Wednesday, February 15, 2012I'm generally pretty good at handicapping political races, having watched them and participated in them for (gasp) decades. Like many elections scholars, every four years I become the most popular person at work as everybody seeks me out to ask what I think of the presidential race. This year, however, the Republicans have repeatedly forced me to apologize for my errors. Now perhaps I needed a little lesson in humility, but this is getting ridiculous. It's as if the Republican primary electorate has decided that their chief goal is not electing a president but embarrassing political scientists.
Honestly, I don't pretend to understand Republicans, but I have to say I've never had to scratch my head more over a race than this one. Much like the 2008 race, I looked at it and figured that none of them could possibly be the nominee, so the one with the most establishment support looked like the safest bet. Then Perry got in and, not realizing that Texas would re-elect a buffoon so many times, figured he was a reasonably competent politician and as the logical choice for conservatives would in all probability be the nominee - which I proceeded to tell people. Of course, it turns out that Texas will repeatedly put a half-trained mentally handicapped lemur in their highest office. Apology #1. Then I figured "oh well, back to Romney. This'll be over sometime in February." Romney "wins" Iowa, wins New Hampshire and looks to be cruising. Then he loses to Newt in South Carolina, and knowing Newt as I do, it was pretty clear that Romney would pulverize Gingrich in Florida and that would be that. I told people that Romney would win Florida, and he did, and I casually pronounced the Republican nomination race over.
I've avoided the subject since Santorum's wins last week. Delegate free they may be, they were an indication that Romney was the medicine the patient just keeps spitting back up, no matter how many ways the doctors explain the necessity for it. Now Santorum is leading in the national polls, and more importantly, leading in Michigan, one of Romney's many purported home states (along with Utah, Massachusetts, and France). If Santorum wins Michigan, I will throw up my hands in exasperation and forever disclaim any future prognosticating on Republican intraparty scrums. Of course, I will also have the glee of watching the Republican Party establishment have a complete nervous breakdown.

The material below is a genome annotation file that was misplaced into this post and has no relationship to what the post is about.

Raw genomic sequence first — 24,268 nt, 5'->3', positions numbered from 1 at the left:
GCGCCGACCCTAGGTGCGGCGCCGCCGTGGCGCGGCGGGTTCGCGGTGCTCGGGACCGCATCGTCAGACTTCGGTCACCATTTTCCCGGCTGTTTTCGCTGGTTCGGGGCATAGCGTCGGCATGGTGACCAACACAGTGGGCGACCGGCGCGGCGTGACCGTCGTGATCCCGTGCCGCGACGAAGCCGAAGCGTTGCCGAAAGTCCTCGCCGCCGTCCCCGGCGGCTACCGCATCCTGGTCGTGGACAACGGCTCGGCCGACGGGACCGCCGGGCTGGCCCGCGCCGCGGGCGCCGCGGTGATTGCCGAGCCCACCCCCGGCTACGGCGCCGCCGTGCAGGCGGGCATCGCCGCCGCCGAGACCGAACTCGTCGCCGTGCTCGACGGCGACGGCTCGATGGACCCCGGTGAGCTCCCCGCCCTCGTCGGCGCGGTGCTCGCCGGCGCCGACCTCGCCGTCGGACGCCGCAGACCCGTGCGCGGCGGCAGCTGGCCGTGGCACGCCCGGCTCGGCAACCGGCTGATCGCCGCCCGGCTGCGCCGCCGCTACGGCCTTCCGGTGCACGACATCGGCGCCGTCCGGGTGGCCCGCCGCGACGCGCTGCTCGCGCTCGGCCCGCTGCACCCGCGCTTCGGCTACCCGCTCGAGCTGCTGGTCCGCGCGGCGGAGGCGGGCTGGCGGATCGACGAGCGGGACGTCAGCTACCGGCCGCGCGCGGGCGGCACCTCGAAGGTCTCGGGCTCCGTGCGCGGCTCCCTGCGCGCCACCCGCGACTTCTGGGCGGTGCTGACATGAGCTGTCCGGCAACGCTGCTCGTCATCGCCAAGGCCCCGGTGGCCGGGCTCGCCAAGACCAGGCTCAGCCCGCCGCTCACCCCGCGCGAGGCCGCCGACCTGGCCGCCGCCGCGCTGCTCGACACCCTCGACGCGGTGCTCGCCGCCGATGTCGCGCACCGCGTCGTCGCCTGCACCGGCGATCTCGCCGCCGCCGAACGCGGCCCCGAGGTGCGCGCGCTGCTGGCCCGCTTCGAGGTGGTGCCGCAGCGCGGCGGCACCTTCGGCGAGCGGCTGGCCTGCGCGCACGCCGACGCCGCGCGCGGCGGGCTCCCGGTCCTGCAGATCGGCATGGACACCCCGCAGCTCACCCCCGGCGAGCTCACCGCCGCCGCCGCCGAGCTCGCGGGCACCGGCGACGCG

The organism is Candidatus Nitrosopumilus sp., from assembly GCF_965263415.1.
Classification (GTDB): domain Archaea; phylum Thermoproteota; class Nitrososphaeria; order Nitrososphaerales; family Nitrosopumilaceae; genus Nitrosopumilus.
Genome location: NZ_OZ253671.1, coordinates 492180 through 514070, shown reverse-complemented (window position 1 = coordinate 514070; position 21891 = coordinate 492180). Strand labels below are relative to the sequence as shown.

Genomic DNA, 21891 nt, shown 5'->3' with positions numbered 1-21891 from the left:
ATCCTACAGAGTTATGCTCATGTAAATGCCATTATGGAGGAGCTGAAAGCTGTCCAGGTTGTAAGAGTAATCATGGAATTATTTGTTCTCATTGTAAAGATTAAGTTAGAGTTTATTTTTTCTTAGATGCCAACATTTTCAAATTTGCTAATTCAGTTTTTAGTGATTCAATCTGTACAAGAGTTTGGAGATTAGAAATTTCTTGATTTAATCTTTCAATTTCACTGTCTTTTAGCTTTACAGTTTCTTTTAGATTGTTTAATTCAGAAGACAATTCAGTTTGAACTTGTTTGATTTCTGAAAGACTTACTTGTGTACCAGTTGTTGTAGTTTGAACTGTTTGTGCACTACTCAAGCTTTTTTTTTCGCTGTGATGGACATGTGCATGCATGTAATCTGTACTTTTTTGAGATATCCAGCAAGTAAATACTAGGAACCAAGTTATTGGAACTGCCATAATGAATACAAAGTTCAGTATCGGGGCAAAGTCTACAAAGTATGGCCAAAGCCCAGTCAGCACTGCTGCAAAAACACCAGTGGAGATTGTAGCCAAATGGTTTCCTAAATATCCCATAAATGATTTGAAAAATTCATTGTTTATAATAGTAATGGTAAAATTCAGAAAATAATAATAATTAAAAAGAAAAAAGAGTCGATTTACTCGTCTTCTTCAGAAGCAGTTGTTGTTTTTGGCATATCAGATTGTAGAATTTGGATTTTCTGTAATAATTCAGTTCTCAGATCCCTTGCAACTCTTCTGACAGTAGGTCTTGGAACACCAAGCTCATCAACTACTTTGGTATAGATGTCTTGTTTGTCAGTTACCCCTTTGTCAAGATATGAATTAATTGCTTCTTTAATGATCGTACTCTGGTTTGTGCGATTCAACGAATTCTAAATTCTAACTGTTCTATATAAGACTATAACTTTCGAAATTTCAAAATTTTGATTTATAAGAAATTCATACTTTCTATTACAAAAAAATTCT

Thinking over this nomination contest, I have decided that - thus far - the closest comparison isn't the Republicans in 2008 or the Democrats in 1984, the two most commonly cited references. No, I'm starting to think the right precedent is the 1980 Democratic nomination. Carter wasn't particularly well liked by Democrats, although they knew that they were probably stuck with him. They didn't really want Ted Kennedy either, but as long as they thought there was no chance Kennedy would actually unseat Carter, the Democrats were happy to use Ted as a protest vehicle. Until that is Kennedy won enough seats to look like he might strip Carter of the nomination after all, at which point they turned on him. Or at least this is my understanding of what happened that year. So, very tentatively, I think that Romney is Carter, and Santorum has been cast in the role of Kennedy now that Gingrich has proved so loathsome even the Republicans can't stomach him.
Having said that, I could be entirely wrong. Again. Which now that I think about it shouldn't be much of surprise. After all, to have a grasp of how Republican wingnuts make decisions I'd have to have at least a little empathy for them. Which I don't.